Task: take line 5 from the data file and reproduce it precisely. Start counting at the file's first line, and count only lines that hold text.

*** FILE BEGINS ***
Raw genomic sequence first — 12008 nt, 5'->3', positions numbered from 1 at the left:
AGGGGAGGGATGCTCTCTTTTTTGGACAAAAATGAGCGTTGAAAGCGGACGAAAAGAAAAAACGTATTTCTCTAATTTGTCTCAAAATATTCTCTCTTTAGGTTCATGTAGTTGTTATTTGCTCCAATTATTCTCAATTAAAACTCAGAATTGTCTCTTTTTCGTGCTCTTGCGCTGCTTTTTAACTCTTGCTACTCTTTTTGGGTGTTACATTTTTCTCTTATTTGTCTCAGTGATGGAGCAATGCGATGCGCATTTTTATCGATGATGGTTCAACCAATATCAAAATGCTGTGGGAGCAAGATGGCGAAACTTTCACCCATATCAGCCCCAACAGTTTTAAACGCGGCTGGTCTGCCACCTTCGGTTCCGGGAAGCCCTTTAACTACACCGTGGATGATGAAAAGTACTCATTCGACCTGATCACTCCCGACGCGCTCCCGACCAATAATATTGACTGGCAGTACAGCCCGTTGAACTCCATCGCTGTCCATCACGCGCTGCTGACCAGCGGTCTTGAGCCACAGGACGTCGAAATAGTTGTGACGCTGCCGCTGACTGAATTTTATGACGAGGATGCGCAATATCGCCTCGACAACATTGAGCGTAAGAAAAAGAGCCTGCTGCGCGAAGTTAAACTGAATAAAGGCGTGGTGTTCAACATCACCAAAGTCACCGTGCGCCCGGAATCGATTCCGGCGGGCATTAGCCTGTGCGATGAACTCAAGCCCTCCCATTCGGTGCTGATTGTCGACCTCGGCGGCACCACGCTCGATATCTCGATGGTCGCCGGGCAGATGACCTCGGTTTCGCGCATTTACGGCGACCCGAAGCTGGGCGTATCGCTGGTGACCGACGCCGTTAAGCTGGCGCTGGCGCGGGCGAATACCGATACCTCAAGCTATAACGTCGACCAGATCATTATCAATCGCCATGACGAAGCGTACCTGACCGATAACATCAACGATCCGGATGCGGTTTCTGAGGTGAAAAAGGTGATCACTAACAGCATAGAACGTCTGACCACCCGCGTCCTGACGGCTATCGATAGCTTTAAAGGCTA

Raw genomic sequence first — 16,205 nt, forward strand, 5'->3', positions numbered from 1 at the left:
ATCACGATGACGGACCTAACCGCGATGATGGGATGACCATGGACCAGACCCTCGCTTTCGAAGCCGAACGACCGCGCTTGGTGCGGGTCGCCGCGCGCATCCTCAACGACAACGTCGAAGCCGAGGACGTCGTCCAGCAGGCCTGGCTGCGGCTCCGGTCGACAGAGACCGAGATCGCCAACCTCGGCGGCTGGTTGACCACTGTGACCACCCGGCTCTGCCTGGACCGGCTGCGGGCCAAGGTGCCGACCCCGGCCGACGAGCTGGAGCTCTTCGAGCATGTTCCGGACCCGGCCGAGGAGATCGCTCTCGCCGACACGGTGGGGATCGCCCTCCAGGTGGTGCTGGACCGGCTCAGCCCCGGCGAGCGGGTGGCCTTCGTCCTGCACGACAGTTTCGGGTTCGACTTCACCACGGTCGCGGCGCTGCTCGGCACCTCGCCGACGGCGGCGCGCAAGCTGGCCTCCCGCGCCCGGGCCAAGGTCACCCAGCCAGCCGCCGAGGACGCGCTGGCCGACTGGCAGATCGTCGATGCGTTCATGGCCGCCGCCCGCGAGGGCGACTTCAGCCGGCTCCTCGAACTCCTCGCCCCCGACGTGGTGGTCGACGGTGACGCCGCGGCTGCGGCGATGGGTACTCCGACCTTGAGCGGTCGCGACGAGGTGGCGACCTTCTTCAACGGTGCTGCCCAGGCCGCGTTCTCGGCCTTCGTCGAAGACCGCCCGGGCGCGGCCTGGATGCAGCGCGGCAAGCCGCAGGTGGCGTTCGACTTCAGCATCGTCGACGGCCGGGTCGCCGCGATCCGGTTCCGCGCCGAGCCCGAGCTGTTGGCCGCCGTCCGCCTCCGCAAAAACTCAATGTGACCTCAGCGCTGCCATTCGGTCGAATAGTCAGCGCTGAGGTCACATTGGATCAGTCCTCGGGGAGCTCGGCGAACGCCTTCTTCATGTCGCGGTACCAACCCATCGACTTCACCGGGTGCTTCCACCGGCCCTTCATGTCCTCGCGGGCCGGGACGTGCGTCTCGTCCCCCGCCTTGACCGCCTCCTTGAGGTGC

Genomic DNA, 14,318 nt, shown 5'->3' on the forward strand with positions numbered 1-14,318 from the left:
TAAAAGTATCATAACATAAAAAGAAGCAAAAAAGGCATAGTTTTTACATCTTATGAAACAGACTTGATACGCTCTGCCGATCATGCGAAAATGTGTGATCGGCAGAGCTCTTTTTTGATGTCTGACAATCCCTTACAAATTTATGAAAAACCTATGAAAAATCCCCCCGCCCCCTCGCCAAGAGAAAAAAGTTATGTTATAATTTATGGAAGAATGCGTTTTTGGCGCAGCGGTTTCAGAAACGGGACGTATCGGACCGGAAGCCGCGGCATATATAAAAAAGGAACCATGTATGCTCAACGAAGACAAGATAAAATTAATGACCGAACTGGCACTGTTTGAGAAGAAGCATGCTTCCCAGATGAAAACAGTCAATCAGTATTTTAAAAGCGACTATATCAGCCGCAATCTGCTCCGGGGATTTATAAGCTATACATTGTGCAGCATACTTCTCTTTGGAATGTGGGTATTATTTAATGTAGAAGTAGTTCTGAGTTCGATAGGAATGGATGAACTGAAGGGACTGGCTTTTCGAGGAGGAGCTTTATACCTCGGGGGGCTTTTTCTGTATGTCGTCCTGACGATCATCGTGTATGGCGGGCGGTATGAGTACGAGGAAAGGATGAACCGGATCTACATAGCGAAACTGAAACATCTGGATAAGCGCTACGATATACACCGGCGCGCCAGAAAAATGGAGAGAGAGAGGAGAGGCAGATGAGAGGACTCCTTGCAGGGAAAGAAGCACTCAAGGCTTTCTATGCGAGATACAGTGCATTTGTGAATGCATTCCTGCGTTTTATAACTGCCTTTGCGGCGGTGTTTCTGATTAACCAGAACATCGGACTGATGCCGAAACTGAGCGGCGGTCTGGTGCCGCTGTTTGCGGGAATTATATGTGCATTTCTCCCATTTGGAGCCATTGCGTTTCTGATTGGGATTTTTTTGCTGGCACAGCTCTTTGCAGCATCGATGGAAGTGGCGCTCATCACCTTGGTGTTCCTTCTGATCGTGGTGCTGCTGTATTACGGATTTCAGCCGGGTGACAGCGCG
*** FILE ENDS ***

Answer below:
Genomic DNA, 14,318 nt, shown 5'->3' on the forward strand with positions numbered 1-14,318 from the left: